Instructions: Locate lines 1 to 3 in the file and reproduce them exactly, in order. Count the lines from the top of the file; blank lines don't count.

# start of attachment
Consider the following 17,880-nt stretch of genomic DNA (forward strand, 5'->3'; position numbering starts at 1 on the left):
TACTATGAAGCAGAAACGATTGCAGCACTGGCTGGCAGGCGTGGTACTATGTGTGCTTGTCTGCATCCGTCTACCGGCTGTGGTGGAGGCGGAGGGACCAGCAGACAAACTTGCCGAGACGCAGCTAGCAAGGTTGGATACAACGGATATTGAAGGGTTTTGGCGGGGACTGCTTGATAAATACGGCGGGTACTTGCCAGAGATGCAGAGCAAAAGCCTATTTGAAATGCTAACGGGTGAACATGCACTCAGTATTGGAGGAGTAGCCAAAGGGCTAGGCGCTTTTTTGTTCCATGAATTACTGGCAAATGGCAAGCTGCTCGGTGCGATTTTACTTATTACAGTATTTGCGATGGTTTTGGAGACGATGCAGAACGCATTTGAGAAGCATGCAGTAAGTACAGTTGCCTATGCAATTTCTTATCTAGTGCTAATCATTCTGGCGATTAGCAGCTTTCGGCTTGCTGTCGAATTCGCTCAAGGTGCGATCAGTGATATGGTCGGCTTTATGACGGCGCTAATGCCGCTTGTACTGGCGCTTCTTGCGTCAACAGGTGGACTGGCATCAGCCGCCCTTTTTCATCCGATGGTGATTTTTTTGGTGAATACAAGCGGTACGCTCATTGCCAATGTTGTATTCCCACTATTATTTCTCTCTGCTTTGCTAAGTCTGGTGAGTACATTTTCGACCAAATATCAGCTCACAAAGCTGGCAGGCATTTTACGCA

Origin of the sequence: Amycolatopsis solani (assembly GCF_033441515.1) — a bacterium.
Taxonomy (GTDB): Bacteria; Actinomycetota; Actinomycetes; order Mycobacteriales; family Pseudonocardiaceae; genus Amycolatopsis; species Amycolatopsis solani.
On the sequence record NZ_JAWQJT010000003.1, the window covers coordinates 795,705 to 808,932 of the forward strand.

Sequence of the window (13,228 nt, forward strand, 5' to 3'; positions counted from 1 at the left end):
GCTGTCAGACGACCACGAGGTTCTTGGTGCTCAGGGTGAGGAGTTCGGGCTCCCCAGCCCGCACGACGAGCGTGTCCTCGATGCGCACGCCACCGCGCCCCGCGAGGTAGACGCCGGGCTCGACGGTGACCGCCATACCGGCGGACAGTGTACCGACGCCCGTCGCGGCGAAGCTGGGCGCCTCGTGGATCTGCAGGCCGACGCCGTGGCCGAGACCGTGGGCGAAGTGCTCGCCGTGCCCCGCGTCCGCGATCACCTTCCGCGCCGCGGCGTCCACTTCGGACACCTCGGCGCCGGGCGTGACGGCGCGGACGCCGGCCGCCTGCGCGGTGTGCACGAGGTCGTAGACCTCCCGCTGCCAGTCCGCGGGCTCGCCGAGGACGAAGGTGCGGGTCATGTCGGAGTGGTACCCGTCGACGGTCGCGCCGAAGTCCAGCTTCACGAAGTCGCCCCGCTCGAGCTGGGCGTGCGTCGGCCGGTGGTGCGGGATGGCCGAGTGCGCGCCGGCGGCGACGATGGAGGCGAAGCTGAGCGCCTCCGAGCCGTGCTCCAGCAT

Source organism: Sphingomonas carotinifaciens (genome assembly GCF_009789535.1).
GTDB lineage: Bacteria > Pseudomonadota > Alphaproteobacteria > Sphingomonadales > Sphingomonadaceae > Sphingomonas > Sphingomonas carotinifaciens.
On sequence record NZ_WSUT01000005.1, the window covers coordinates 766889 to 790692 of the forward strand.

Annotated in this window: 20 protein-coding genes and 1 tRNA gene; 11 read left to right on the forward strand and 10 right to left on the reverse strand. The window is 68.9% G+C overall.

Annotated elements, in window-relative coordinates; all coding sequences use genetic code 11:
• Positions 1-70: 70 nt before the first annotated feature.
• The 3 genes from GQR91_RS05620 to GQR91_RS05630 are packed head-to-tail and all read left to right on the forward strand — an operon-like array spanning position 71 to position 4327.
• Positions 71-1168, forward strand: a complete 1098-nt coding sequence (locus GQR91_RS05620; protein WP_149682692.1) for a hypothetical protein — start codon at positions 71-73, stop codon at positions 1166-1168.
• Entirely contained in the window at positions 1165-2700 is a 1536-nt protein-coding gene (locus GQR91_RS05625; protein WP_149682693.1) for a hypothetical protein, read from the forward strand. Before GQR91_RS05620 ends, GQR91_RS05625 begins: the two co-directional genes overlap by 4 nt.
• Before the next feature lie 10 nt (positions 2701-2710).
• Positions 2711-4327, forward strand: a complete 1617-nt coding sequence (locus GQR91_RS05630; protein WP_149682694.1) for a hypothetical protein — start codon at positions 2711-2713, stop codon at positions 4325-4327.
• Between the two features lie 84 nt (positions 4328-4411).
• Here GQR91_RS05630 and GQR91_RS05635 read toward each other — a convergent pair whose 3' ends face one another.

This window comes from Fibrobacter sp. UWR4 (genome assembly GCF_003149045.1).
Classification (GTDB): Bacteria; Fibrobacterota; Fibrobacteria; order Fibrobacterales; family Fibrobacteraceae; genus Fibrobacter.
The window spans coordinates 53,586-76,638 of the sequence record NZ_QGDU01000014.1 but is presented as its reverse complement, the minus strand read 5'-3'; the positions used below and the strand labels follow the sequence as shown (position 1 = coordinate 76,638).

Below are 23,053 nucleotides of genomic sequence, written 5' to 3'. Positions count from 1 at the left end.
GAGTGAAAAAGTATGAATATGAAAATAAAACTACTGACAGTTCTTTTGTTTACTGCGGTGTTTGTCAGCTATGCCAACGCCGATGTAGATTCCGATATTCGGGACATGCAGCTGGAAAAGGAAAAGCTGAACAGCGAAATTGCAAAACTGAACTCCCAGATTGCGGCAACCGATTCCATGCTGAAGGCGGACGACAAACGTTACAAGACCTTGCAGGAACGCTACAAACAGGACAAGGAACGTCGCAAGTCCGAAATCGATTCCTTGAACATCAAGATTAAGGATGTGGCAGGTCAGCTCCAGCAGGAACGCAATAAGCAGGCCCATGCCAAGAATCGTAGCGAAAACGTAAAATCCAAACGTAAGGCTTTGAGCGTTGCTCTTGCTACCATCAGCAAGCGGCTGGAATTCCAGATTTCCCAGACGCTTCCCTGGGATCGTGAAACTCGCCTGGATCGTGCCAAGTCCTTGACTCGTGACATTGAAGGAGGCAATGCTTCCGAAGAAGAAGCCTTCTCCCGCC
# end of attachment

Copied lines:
Consider the following 17,880-nt stretch of genomic DNA (forward strand, 5'->3'; position numbering starts at 1 on the left):
TACTATGAAGCAGAAACGATTGCAGCACTGGCTGGCAGGCGTGGTACTATGTGTGCTTGTCTGCATCCGTCTACCGGCTGTGGTGGAGGCGGAGGGACCAGCAGACAAACTTGCCGAGACGCAGCTAGCAAGGTTGGATACAACGGATATTGAAGGGTTTTGGCGGGGACTGCTTGATAAATACGGCGGGTACTTGCCAGAGATGCAGAGCAAAAGCCTATTTGAAATGCTAACGGGTGAACATGCACTCAGTATTGGAGGAGTAGCCAAAGGGCTAGGCGCTTTTTTGTTCCATGAATTACTGGCAAATGGCAAGCTGCTCGGTGCGATTTTACTTATTACAGTATTTGCGATGGTTTTGGAGACGATGCAGAACGCATTTGAGAAGCATGCAGTAAGTACAGTTGCCTATGCAATTTCTTATCTAGTGCTAATCATTCTGGCGATTAGCAGCTTTCGGCTTGCTGTCGAATTCGCTCAAGGTGCGATCAGTGATATGGTCGGCTTTATGACGGCGCTAATGCCGCTTGTACTGGCGCTTCTTGCGTCAACAGGTGGACTGGCATCAGCCGCCCTTTTTCATCCGATGGTGATTTTTTTGGTGAATACAAGCGGTACGCTCATTGCCAATGTTGTATTCCCACTATTATTTCTCTCTGCTTTGCTAAGTCTGGTGAGTACATTTTCGACCAAATATCAGCTCACAAAGCTGGCAGGCATTTTACGCA

Origin of the sequence: Amycolatopsis solani (assembly GCF_033441515.1) — a bacterium.